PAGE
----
June 26, 2019 | St. Croix, US Virgin Islands | NCC Staff/IAD News Staff
Members of the Maranatha Seventh-day Adventist Church on the Caribbean Island of Tortola recently planted dozens of coconut trees along the shores in an efforts to beautify their island after Hurricane Irma hit hard in 2017. Pathfinders, leaders and the church’s community services plant 69 trees on the Trellis Bay, Beff Island and Josiah Bay in British Virgin islands late last month.
Khoy Smith, pathfinder counselor and deputy community services leader at the Maranatha Adventist Church, said he shared a vision with the pathfinder club and membership to embark on a project to replenish the shorelines with coconut trees a few months ago. Pathfinders and members of the church began collecting coconut trees.
Shortly after, the British Virgin Islands Tourist Board’s officials announced that they would be receiving coconut trees and were seeking community partners to plant the trees along the beaches. “This announcement seemed like divine intervention as it was just what we needed and the time was just right,” said Smith.
The 21 pathfinders and volunteer members have been monitoring and watering the trees regularly each week in coordination with several business that have agreed to assist, said Sheriece Creque, Pathfinder director for the Maranatha Adventist Church.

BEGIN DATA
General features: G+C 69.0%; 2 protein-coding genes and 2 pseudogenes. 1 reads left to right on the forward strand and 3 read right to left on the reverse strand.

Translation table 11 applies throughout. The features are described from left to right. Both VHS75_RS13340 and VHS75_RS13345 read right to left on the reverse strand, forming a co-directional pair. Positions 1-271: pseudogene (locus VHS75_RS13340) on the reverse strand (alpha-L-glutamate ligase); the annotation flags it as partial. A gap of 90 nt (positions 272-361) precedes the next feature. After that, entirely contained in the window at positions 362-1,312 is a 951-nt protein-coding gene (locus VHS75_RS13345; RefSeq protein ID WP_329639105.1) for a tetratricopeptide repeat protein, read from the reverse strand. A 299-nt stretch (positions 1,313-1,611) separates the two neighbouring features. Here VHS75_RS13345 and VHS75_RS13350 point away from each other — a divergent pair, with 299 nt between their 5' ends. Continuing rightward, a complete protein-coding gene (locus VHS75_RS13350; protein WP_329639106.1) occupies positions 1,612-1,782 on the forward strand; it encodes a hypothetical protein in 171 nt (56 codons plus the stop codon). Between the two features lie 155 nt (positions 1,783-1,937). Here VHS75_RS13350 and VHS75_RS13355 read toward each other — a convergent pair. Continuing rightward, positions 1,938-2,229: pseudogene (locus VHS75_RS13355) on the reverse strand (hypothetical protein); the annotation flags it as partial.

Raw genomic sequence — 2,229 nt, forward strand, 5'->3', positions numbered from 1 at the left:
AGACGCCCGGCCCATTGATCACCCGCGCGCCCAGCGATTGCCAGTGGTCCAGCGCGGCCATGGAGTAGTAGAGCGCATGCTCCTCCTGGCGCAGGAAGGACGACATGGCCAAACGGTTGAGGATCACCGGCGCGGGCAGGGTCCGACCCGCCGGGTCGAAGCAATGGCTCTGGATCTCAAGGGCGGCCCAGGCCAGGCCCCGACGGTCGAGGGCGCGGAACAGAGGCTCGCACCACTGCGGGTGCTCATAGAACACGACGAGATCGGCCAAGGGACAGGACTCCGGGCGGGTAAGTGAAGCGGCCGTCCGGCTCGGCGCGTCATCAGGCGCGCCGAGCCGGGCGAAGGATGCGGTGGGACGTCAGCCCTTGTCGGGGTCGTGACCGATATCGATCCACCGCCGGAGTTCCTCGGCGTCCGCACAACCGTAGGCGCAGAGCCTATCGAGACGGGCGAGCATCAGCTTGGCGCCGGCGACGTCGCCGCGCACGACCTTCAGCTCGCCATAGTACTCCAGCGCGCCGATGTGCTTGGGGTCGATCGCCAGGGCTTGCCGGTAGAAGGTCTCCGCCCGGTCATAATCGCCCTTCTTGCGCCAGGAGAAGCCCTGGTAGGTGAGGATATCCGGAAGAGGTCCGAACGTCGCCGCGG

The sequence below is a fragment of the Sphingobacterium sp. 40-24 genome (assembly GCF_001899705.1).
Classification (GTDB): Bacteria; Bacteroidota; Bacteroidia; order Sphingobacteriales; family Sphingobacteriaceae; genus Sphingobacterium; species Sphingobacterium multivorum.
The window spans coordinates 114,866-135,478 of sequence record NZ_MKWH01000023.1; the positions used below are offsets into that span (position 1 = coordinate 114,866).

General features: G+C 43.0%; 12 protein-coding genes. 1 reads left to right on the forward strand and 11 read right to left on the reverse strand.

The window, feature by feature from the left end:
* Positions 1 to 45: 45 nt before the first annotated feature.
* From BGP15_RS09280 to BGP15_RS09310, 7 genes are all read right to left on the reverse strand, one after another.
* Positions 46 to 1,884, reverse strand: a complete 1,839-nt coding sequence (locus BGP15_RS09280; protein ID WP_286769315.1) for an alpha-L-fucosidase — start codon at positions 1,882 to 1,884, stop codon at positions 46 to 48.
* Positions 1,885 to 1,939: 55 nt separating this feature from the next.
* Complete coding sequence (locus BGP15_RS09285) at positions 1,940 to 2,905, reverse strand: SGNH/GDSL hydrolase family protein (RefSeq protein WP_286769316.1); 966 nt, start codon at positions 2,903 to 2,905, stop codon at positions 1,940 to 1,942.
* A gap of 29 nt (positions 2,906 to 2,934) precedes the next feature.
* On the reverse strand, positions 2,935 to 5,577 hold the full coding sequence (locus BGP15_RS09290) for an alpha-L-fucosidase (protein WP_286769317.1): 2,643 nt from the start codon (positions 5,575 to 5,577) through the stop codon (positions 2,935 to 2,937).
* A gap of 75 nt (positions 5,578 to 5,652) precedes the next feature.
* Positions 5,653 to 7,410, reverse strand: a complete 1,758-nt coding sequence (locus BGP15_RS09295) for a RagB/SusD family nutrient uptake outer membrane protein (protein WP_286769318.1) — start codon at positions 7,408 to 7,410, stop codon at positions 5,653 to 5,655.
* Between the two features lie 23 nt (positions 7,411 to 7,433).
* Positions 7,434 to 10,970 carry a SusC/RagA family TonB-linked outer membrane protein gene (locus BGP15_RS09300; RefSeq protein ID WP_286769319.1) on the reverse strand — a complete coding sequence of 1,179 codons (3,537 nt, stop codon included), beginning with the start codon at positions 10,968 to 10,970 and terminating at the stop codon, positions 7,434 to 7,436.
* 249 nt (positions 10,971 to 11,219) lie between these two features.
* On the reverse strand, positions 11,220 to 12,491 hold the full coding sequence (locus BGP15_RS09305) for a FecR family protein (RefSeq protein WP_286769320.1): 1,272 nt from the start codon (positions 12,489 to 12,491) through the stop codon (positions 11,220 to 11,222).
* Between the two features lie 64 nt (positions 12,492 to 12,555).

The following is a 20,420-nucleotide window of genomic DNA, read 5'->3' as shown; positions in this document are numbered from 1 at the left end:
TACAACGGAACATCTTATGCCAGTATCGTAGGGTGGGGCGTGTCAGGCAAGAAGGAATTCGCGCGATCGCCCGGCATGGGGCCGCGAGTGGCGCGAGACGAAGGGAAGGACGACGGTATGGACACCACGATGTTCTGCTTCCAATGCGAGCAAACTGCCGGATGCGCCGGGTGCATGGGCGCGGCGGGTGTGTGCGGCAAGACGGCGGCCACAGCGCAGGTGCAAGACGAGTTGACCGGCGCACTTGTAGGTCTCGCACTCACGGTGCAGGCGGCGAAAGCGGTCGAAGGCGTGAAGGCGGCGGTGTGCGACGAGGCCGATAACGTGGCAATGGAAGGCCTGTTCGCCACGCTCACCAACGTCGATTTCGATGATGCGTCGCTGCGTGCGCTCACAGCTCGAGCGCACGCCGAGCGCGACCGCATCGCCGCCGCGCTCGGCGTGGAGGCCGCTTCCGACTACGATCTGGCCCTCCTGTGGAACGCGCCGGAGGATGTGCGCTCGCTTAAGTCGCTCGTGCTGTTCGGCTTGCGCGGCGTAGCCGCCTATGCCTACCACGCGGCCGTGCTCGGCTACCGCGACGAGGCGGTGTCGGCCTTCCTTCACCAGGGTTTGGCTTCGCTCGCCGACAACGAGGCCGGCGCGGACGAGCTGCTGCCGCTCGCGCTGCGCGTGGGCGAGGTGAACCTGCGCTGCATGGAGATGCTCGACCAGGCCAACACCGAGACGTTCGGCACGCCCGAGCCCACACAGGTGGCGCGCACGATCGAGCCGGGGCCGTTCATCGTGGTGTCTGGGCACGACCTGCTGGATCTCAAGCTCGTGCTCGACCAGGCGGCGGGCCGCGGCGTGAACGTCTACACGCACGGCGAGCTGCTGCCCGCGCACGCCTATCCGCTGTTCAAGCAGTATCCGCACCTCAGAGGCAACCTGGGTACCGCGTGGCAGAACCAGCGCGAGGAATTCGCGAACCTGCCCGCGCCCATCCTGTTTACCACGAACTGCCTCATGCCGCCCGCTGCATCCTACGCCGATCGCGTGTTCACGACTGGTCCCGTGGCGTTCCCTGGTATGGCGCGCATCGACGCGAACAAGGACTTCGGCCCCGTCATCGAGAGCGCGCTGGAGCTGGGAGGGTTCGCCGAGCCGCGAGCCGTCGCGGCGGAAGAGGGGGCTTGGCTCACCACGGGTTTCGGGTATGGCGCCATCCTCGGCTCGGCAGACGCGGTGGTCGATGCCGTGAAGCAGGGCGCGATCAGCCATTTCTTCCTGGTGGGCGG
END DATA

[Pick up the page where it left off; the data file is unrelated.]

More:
“Our community partners were excited about the idea of restoring vegetation along the shoreline and enjoyed the sense of pride that was expressed by the youth as they worked,” said Creque. “Many expressed gratitude for the effort of the group as the trees immediately uplifted the atmosphere and provided a renewed sense of hope.
“Even though it was hard work, it was fun work,” said Pathfinder Drae Smith.
“We are grateful for the opportunity to contribute to our environment and community in such a meaningful way,” said 14-year-old Pathfinder Shaundre Smith. “We will continue to seek opportunities to give back to our community to be a positive witness as Christian Adventist youth.”
“This project taught our youth about being community minded, giving back in a way that will have a lasting impact, about sharing their faith with others by explaining the activity and a growing opportunity to partner with government agency and several other community members,” explained Creque. “Most importantly, [pathfinders] were able to step out in faith with this project and the Heavenly Father provided more trees than we had imagined or would be able to collect on our own.”
Shaundre Smith contributed to this report.